My stained bathtub is giving me nightmares

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Hello all. I was hoping for some guidance with a problem of mine....
The bathtub in my apartment is quite old. In fact, I'm sure it hasn't been replaced since this building was built (sometime in the '70's would be my guess). The bowl of the tub has become so stained over the years that it's now a bright yellow, and has completely lost it's glossy appearance.
I have tried all kinds of cleaning products, as well as having bleached it repeatedly, all of which had zero effect. The superintendent of my building has made it perfectly clear that she will not have the tub replaced, as it "works perfectly fine, discoloration aside."
My question is this: would it be possible to refinish the bathtub in some capacity? I was considering a spray-can finish of some sort, but I was unsure of the correct prep work involved, among other things.
I really want to do something about this tub...even my toilet looks cleaner than it.
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jwaterfield writes:

You cannot produce a porcelain finish without thousands of degrees of temperature.
Nothing you can paint or otherwise coat on will be hard and durable compared to porcelain glaze.
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Richard J Kinch wrote:

Not as hard as porcelain, no, but some of the epoxy restoration products aren't too bad....if you're willing to spend a little money (or could talk the landlord into it), might check your yellow pages for one of the tile/counter/appliance repair guys. They may be able to do it for what you can buy the supplies for retail...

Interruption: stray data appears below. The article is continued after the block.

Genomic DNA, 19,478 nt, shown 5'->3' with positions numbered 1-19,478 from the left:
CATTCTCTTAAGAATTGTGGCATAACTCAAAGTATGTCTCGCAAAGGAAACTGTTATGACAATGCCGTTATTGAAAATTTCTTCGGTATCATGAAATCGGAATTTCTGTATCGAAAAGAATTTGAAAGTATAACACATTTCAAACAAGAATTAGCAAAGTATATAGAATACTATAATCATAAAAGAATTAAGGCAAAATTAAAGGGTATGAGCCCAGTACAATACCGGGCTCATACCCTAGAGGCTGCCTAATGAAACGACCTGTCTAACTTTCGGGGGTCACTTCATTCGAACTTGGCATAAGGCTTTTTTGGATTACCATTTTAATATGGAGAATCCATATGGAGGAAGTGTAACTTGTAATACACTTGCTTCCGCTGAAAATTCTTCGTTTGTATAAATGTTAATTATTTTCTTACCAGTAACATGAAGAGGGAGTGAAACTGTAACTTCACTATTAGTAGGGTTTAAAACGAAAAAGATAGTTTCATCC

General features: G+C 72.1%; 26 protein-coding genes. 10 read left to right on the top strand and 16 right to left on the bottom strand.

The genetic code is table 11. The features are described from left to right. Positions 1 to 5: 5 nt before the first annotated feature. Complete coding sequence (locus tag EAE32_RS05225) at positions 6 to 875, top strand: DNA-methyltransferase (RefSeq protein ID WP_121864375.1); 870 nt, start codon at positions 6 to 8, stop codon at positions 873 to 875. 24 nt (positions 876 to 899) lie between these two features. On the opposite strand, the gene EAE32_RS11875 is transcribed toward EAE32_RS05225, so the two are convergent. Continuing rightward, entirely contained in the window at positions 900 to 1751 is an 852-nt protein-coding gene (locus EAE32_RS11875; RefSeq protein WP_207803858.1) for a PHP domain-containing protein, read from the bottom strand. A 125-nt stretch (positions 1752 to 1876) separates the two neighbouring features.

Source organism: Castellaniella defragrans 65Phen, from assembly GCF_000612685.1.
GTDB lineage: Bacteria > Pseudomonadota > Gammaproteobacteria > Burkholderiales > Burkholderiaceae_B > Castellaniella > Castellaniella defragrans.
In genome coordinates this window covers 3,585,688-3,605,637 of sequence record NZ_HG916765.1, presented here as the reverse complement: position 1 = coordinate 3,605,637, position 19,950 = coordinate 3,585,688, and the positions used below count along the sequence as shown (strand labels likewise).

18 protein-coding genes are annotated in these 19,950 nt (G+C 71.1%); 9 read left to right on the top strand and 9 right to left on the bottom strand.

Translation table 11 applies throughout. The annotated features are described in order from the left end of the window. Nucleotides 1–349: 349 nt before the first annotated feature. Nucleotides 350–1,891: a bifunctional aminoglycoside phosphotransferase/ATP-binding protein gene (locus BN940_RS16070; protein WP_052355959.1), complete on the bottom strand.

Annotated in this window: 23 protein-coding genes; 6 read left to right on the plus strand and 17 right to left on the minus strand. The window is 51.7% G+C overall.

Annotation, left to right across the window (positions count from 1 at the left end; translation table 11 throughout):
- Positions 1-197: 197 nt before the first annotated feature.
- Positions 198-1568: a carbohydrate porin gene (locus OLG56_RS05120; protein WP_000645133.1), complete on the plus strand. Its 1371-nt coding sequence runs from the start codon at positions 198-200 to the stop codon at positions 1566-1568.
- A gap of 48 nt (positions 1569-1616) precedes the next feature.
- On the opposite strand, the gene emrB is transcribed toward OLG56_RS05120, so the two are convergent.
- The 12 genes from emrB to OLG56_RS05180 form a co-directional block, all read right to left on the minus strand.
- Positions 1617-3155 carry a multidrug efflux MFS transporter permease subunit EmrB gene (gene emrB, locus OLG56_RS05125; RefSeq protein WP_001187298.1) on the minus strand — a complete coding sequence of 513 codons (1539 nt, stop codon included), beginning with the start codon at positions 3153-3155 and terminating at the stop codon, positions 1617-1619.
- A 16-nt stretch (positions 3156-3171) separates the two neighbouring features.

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Using one of those DIY tub refinish kits, or even having a company do a 'pro' refinish, without blessing by landlord, is probably a lease-breaker, and will land OP in the street.
A 1970s apartment in this country is unlikely to be a porcelain over cast iron anyway. 1970s is probably too early for plastic, but a whole lot of stamped-steel tubs got installed in that era. As much as those flex in use, I don't see anything out of a spray can sticking to it.
There are tub cleaning products stronger than what is sold in the grocery store. OP should try local janitorial supply, or even finding some TSP and trying a paste made from that, and letting it sit an hour. And a tub from the 1970s is far from old- there are tubs from 1910s and 1920s out there in daily use. Properly installed, and not abused, a tub should last the life of the building. I don't blame landlord for telling OP to get lost- changing tub means gutting bathroom, since bathroom is built around the tub. I worked apartment construction in the 1970s, and saw hundreds of them go in.
aem sends....
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aemeijers wrote:

...
Valid point, but that's another question than the one posed...